Land transport infrastructure (LTI) projects, such as HSR projects, produce numerous impacts on biodiversity at many scale-levels throughout their development (land-buying, construction, exploitation etc.), and both strategic-impact studies and the scientific literature already show impacts at fine scale: roadkill, pollutions, barrier-effects etc. Models have been developed through geomatics to evaluate the diffusion of direct, indirect, cumulative or induced LTI impacts: some of them conclude that global landscape change may impact biodiversity, others that the barrier-effect e.g. should be observed till more than ten kilometres right of the line –depending on what species is impacted. It is chosen to analyse land-use dynamics in such spatial areas around HSRs, in a suburban-rural context, from the 47 land-use-types digital map Mode d’occupation du sol d’Île-de-France (Mos-IdF) realised regularly for seven times between 1982 and 2012 in the Paris region (France).
Methodology consists, according to distances of impact diffusion observed in the scientific literature, in calculating the frequency-of-change for each landscape patch in 5100m both-sides buffer-areas (except a thousand meters-large central strip) around HSRs, among six potential changes (seven observations) given by the Mos-IdF within thirty years. Average landscape-change frequency is then calculated for groups of patches selected by their "type" of land-use. Landscape-change frequencies at such "land-use" scale are finally compared to the age of closest HSR. Land-use type at patch level is defined as the most-frequent-in-time type among the seven regularly interspaced mappings. With help of spatial-join and distance tools, the age of HSR, that every landscape patch is closest to, is integrated to data, aswell as the distance (meters) of every patch to its nearest HSR. Geographic information system (GIS) and statistic softwares (ArcGIS™, Excel™) are used in this study.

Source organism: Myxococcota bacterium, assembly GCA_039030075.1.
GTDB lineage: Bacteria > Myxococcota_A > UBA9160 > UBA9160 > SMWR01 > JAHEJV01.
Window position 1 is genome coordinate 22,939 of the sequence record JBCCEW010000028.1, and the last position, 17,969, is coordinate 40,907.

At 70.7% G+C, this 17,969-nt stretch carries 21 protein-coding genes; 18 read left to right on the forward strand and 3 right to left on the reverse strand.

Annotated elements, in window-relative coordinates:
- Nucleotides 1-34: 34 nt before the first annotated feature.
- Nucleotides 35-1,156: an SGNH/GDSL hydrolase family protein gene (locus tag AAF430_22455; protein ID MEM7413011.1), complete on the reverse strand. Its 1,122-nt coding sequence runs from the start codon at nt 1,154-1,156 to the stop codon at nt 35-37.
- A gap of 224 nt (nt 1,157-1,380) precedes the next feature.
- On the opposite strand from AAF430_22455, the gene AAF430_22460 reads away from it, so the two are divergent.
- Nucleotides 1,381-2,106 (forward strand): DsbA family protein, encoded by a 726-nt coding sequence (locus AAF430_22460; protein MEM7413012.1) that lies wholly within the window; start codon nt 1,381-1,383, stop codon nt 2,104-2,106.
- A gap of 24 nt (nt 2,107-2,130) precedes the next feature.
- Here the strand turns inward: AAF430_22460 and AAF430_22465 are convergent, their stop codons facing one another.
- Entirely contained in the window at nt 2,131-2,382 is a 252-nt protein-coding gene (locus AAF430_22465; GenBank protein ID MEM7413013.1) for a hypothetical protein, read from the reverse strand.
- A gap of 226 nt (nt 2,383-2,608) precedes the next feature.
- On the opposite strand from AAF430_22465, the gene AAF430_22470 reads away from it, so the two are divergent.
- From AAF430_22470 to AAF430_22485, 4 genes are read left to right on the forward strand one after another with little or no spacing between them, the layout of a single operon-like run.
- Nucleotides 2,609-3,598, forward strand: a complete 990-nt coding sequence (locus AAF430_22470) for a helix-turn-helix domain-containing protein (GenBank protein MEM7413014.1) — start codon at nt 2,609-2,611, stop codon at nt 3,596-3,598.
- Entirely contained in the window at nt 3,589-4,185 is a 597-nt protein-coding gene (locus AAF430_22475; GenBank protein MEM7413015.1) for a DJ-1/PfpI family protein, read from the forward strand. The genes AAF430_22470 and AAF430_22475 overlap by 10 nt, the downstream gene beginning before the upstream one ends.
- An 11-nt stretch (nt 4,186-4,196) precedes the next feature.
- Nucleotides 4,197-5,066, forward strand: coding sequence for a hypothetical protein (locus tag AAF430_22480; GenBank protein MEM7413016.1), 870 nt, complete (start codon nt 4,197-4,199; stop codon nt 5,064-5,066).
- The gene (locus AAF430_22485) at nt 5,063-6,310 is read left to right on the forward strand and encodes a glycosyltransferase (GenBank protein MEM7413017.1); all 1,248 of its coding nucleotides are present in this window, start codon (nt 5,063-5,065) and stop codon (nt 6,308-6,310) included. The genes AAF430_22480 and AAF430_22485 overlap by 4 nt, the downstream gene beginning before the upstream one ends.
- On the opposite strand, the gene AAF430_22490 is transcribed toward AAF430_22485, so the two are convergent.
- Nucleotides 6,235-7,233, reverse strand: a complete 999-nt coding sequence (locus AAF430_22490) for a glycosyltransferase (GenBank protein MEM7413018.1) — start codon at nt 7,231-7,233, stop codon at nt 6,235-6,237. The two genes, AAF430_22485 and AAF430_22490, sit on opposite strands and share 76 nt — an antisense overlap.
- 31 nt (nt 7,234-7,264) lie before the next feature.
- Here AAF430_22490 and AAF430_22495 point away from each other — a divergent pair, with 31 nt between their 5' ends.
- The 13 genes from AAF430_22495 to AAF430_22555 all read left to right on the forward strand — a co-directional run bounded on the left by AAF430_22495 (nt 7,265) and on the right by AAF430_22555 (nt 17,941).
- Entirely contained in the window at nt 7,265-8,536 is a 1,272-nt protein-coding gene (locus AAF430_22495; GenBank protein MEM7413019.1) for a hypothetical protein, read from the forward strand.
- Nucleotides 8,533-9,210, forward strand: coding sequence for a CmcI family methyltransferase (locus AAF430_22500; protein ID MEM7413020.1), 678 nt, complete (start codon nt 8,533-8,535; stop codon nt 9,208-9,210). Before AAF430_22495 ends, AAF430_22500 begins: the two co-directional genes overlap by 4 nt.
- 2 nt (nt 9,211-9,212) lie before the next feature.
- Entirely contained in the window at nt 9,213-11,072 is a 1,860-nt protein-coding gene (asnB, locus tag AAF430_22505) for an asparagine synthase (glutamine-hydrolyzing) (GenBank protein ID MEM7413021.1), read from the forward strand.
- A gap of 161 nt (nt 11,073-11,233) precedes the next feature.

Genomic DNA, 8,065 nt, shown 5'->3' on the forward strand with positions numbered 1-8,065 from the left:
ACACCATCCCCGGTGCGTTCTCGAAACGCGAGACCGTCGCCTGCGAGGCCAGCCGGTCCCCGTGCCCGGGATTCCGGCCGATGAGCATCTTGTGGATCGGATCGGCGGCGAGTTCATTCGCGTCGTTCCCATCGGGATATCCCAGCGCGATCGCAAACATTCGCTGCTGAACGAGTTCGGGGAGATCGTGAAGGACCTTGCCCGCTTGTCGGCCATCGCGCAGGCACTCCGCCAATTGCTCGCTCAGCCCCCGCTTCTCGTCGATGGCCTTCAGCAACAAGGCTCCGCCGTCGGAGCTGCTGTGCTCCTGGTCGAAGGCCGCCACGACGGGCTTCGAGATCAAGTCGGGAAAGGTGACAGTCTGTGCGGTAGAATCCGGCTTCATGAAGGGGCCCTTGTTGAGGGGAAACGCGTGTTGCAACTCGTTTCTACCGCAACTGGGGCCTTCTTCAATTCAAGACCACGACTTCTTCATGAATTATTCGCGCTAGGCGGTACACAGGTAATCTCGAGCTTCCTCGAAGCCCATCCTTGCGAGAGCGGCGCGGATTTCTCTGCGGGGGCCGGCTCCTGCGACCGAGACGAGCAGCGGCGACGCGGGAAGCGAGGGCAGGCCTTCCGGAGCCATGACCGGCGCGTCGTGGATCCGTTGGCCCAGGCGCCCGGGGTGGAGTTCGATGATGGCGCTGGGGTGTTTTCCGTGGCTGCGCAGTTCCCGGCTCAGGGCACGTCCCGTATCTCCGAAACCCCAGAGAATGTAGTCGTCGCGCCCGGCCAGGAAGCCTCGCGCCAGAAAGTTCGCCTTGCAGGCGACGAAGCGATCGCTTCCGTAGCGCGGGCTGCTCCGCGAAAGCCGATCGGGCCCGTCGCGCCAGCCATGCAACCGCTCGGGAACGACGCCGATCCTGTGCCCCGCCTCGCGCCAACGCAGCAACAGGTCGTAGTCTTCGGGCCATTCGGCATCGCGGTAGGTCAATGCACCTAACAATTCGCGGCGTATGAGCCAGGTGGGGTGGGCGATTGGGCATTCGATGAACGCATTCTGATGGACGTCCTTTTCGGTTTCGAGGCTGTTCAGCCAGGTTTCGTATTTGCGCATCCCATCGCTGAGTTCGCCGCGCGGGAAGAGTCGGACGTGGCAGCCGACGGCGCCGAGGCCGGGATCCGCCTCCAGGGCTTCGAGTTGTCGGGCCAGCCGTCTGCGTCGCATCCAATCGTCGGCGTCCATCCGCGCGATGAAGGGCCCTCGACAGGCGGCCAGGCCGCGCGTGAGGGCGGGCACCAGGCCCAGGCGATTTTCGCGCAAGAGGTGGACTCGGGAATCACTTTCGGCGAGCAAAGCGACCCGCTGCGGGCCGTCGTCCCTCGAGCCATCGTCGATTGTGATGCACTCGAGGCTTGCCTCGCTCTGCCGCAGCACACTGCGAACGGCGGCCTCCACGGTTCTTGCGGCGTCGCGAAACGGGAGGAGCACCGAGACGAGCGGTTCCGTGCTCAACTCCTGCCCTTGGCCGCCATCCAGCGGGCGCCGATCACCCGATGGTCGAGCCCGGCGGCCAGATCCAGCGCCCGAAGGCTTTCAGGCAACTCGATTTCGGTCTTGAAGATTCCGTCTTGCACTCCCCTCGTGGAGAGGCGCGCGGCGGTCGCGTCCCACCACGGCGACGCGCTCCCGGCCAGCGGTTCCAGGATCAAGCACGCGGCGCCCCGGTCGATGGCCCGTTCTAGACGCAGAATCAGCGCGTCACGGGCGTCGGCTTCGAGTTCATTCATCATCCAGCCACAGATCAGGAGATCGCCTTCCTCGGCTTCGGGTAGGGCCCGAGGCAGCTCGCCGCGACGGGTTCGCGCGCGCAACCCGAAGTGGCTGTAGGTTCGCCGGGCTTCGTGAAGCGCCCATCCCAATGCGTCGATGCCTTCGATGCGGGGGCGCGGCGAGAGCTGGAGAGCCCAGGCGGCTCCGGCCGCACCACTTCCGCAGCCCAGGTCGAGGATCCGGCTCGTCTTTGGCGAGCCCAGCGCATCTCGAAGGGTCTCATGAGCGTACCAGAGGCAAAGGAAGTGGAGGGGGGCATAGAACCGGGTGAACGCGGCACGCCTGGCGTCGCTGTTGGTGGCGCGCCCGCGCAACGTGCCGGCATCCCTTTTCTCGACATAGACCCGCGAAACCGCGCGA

Results show very few variations for landscape-change frequency at near or far distance from HSR. They also show some variations between single project areas and areas impacted by two different projects. In detail, two results can be observed. 1/ Frequency tends to decrease for some land-use types (greenhouse, glade, vacant land or logistic warehouse) according to the seniority of the closest HSR. 2/ On the contrary, frequency tends to increase for some other types (orchard, home garden, suburbanization or store) according to the seniority of closest HSR. These results suggest that HSR projects would tend to "fix" some land-use types in their surrounding landscape, while they would "mobilize" other types within the landscape change, so that they may impact diffusely biodiversity.
The willing interest of our study is to show how watching landscape diffuse change (in frequency; on fixed geometry) and dominant-over-time land-uses may help mitigating HSR impacts at long-term on biodiversity.
landscape, land-use, scale, rail, diffusion, impact, biodiversity